Business Roundup Week Ending April 5

Google’s Universal Analytics Shutting Down for Good on July 1

  • Google is emailing users of its analytics products confirming that Universal Analytics will shut down as planned on July 1, 2024.
  • After that date, UA data will no longer be accessible via the Google Analytics front end or through its API.
  • Although Universal Analytics stopped tracking data in July 2023, many organizations still refer back to the old data for comparisons.
  • After July 1 of this year, that will no longer be possible.
  • If you want to save your historical UA data, it can be exported into Google’s BigQuery data warehousing service.
  • Google has a help document to step you through this process, and this Medium article is also helpful.

You May be Violating the California Invasion of Privacy Act (CIPA) Without Knowing It

  • The California Invasion of Privacy Act (CIPA) protects California residents from privacy violations when communications are recorded without knowledge or consent.
  • Passed in the 1990s to protect consumers against eavesdropping on phone conversations, the 9th Circuit Court has ruled that the law also applies to Internet communications.
  • In the last 2 years, hundreds of class action lawsuits have been filed alleging that website analytics, session recording tools, chatbots, and tracking pixels violate CIPA.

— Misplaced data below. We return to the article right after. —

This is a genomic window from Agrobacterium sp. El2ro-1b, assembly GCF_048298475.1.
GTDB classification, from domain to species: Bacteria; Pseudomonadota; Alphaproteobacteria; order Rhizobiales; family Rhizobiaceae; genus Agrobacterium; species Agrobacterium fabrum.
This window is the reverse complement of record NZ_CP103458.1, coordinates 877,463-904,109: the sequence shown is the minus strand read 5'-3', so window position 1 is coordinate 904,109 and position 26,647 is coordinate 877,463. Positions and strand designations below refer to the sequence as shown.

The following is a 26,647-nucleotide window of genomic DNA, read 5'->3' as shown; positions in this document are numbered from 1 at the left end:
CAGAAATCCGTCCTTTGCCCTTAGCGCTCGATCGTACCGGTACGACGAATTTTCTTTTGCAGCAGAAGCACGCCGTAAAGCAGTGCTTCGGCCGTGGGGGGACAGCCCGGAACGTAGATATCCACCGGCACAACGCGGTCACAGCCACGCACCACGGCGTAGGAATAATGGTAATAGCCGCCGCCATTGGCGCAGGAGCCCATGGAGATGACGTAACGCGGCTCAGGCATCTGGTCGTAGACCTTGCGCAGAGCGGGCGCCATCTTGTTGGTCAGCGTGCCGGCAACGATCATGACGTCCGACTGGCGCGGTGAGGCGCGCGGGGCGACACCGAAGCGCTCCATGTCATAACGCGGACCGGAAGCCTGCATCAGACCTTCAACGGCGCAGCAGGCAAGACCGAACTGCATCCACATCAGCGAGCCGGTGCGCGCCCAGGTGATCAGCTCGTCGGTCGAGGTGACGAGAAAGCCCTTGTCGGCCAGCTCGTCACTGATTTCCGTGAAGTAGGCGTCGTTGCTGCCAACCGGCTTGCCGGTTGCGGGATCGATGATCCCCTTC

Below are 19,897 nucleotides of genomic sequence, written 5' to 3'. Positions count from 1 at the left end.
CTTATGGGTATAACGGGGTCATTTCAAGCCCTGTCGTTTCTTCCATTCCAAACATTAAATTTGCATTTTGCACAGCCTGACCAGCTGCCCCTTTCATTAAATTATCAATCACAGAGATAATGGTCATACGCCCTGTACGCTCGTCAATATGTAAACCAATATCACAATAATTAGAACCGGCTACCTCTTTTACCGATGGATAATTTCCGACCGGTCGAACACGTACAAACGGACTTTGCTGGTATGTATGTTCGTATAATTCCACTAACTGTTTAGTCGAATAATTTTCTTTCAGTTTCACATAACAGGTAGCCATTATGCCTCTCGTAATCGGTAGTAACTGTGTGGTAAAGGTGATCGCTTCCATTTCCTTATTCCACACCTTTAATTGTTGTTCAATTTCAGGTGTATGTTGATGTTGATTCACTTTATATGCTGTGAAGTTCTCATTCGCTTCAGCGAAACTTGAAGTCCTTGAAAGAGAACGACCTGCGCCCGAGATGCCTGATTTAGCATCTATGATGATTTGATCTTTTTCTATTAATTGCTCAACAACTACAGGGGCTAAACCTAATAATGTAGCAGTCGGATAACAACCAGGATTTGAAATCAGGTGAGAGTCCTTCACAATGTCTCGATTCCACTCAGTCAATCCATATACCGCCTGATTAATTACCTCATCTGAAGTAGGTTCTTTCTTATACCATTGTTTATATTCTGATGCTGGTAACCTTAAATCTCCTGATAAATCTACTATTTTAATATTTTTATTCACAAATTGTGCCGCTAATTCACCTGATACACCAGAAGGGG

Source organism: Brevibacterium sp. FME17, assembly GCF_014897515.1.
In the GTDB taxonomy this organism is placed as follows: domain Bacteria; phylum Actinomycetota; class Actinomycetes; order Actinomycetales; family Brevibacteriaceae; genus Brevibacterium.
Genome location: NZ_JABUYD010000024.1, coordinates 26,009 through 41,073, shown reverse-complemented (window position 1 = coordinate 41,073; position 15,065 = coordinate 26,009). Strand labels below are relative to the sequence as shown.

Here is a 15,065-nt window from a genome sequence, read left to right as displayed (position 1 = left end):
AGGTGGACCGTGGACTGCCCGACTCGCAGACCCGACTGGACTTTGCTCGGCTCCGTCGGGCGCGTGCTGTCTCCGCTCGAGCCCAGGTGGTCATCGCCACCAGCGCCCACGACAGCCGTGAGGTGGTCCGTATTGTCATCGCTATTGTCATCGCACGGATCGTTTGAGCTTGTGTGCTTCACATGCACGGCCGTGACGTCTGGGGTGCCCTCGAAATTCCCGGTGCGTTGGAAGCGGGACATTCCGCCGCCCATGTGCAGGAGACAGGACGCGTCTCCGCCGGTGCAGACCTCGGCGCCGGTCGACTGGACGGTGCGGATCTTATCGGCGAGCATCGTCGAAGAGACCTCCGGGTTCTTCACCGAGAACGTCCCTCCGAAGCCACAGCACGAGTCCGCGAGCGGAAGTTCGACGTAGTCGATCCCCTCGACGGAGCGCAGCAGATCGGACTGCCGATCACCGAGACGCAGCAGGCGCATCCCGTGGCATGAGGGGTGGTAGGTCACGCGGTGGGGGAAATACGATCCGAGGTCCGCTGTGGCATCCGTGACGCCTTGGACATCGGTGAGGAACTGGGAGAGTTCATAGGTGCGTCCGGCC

• The recording of phone calls and Zoom calls also falls under this law, which applies if one party to the communication is a California resident, even if the business is not located in the state.
  • To comply with CIPA, businesses must disclose the practice in their Privacy Policy, or obtain consent through other means.
  • CIPA violations can result in fines of $2,500 to $10,000 per violation and up to a year in county jail.
  • Read more about CIPA from Termageddon.
  • Here are some additional helpful articles from law firms focused on the issue: BakerHostetler, JDSupra, and NixonPeabody.

Old School Hacking Tactics Still Plague WordPress Sites – How to Protect Your Clients

  • What are some common old tactics that hackers still use successfully to compromise WordPress sites?
  • Why is performing root cause analysis important when dealing with a hacked WordPress site, as opposed to just removing the malware and adding more security plugins?
  • How can analyzing access logs help identify the source and methods used in a WordPress site compromise?
  • What evidence in access logs distinguishes between a normal admin login and a hacker logging in with stolen credentials?
  • Why do hackers sometimes intentionally logout of WordPress after compromising a site, and what traces does that remove?
  • Get the answers to these questions and more in Thomas J. Raef’s recent article after performing a site cleanup.

Worth a Look

This article, Business Roundup Week Ending April 5, was published at Post Status — the community for WordPress professionals.

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